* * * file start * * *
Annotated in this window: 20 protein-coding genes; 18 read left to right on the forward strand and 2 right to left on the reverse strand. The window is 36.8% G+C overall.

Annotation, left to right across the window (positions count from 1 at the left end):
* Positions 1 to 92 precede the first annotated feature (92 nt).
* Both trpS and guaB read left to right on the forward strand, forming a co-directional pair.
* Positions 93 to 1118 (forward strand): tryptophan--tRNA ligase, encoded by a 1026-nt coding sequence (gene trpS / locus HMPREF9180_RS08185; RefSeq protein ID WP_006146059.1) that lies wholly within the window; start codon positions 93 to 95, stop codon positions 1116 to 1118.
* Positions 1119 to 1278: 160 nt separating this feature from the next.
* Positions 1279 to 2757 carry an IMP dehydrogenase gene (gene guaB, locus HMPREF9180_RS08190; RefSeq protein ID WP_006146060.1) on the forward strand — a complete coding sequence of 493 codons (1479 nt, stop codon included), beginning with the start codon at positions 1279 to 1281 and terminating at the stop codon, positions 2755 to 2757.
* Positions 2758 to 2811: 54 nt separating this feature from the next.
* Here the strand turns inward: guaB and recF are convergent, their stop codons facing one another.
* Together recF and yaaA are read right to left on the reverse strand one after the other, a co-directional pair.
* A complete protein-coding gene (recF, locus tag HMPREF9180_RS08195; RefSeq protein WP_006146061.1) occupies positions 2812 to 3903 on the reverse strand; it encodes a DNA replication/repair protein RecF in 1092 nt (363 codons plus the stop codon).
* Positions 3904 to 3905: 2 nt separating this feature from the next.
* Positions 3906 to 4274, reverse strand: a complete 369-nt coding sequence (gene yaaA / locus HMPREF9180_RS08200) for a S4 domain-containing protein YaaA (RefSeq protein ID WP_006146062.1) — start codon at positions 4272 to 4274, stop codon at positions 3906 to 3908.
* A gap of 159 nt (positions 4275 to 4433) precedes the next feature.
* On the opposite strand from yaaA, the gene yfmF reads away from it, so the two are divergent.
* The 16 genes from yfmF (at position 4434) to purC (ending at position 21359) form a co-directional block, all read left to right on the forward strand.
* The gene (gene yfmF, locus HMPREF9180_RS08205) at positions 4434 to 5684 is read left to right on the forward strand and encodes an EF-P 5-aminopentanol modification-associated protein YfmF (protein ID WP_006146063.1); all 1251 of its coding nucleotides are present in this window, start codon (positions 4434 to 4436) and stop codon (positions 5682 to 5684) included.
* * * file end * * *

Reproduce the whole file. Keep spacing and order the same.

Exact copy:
Annotated in this window: 20 protein-coding genes; 18 read left to right on the forward strand and 2 right to left on the reverse strand. The window is 36.8% G+C overall.

Annotation, left to right across the window (positions count from 1 at the left end):
* Positions 1 to 92 precede the first annotated feature (92 nt).
* Both trpS and guaB read left to right on the forward strand, forming a co-directional pair.
* Positions 93 to 1118 (forward strand): tryptophan--tRNA ligase, encoded by a 1026-nt coding sequence (gene trpS / locus HMPREF9180_RS08185; RefSeq protein ID WP_006146059.1) that lies wholly within the window; start codon positions 93 to 95, stop codon positions 1116 to 1118.
* Positions 1119 to 1278: 160 nt separating this feature from the next.
* Positions 1279 to 2757 carry an IMP dehydrogenase gene (gene guaB, locus HMPREF9180_RS08190; RefSeq protein ID WP_006146060.1) on the forward strand — a complete coding sequence of 493 codons (1479 nt, stop codon included), beginning with the start codon at positions 1279 to 1281 and terminating at the stop codon, positions 2755 to 2757.
* Positions 2758 to 2811: 54 nt separating this feature from the next.
* Here the strand turns inward: guaB and recF are convergent, their stop codons facing one another.
* Together recF and yaaA are read right to left on the reverse strand one after the other, a co-directional pair.
* A complete protein-coding gene (recF, locus tag HMPREF9180_RS08195; RefSeq protein WP_006146061.1) occupies positions 2812 to 3903 on the reverse strand; it encodes a DNA replication/repair protein RecF in 1092 nt (363 codons plus the stop codon).
* Positions 3904 to 3905: 2 nt separating this feature from the next.
* Positions 3906 to 4274, reverse strand: a complete 369-nt coding sequence (gene yaaA / locus HMPREF9180_RS08200) for a S4 domain-containing protein YaaA (RefSeq protein ID WP_006146062.1) — start codon at positions 4272 to 4274, stop codon at positions 3906 to 3908.
* A gap of 159 nt (positions 4275 to 4433) precedes the next feature.
* On the opposite strand from yaaA, the gene yfmF reads away from it, so the two are divergent.
* The 16 genes from yfmF (at position 4434) to purC (ending at position 21359) form a co-directional block, all read left to right on the forward strand.
* The gene (gene yfmF, locus HMPREF9180_RS08205) at positions 4434 to 5684 is read left to right on the forward strand and encodes an EF-P 5-aminopentanol modification-associated protein YfmF (protein ID WP_006146063.1); all 1251 of its coding nucleotides are present in this window, start codon (positions 4434 to 4436) and stop codon (positions 5682 to 5684) included.